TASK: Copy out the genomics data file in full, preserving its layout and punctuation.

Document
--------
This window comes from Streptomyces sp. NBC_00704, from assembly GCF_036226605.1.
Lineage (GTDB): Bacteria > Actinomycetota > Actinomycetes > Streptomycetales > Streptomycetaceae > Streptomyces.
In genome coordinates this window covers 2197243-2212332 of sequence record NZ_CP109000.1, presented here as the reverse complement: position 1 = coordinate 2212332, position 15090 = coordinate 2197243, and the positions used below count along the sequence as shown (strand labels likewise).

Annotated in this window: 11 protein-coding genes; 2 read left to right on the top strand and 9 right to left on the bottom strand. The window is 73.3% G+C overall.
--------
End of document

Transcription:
This window comes from Streptomyces sp. NBC_00704, from assembly GCF_036226605.1.
Lineage (GTDB): Bacteria > Actinomycetota > Actinomycetes > Streptomycetales > Streptomycetaceae > Streptomyces.
In genome coordinates this window covers 2197243-2212332 of sequence record NZ_CP109000.1, presented here as the reverse complement: position 1 = coordinate 2212332, position 15090 = coordinate 2197243, and the positions used below count along the sequence as shown (strand labels likewise).

Annotated in this window: 11 protein-coding genes; 2 read left to right on the top strand and 9 right to left on the bottom strand. The window is 73.3% G+C overall.